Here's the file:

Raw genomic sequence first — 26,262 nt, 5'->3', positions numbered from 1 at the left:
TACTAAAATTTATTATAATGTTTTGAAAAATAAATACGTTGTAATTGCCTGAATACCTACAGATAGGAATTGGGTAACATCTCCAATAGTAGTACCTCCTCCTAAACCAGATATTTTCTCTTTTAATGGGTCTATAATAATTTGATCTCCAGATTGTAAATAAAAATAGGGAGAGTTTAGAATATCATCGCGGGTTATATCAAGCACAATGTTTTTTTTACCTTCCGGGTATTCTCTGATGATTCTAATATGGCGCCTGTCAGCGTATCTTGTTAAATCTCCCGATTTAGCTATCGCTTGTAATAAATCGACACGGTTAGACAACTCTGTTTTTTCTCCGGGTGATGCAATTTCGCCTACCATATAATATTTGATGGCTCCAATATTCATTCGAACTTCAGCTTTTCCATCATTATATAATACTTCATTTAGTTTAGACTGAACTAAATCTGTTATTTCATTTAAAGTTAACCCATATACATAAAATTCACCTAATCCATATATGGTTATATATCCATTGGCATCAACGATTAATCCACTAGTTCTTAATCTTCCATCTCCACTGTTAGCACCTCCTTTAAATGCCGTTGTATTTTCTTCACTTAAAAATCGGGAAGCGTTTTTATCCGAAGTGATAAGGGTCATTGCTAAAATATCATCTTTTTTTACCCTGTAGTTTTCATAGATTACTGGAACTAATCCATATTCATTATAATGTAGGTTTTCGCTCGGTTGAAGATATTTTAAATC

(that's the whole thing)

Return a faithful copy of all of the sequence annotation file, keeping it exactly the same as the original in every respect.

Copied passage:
Raw genomic sequence first — 26,262 nt, 5'->3', positions numbered from 1 at the left:
TACTAAAATTTATTATAATGTTTTGAAAAATAAATACGTTGTAATTGCCTGAATACCTACAGATAGGAATTGGGTAACATCTCCAATAGTAGTACCTCCTCCTAAACCAGATATTTTCTCTTTTAATGGGTCTATAATAATTTGATCTCCAGATTGTAAATAAAAATAGGGAGAGTTTAGAATATCATCGCGGGTTATATCAAGCACAATGTTTTTTTTACCTTCCGGGTATTCTCTGATGATTCTAATATGGCGCCTGTCAGCGTATCTTGTTAAATCTCCCGATTTAGCTATCGCTTGTAATAAATCGACACGGTTAGACAACTCTGTTTTTTCTCCGGGTGATGCAATTTCGCCTACCATATAATATTTGATGGCTCCAATATTCATTCGAACTTCAGCTTTTCCATCATTATATAATACTTCATTTAGTTTAGACTGAACTAAATCTGTTATTTCATTTAAAGTTAACCCATATACATAAAATTCACCTAATCCATATATGGTTATATATCCATTGGCATCAACGATTAATCCACTAGTTCTTAATCTTCCATCTCCACTGTTAGCACCTCCTTTAAATGCCGTTGTATTTTCTTCACTTAAAAATCGGGAAGCGTTTTTATCCGAAGTGATAAGGGTCATTGCTAAAATATCATCTTTTTTTACCCTGTAGTTTTCATAGATTACTGGAACTAATCCATATTCATTATAATGTAGGTTTTCGCTCGGTTGAAGATATTTTAAATC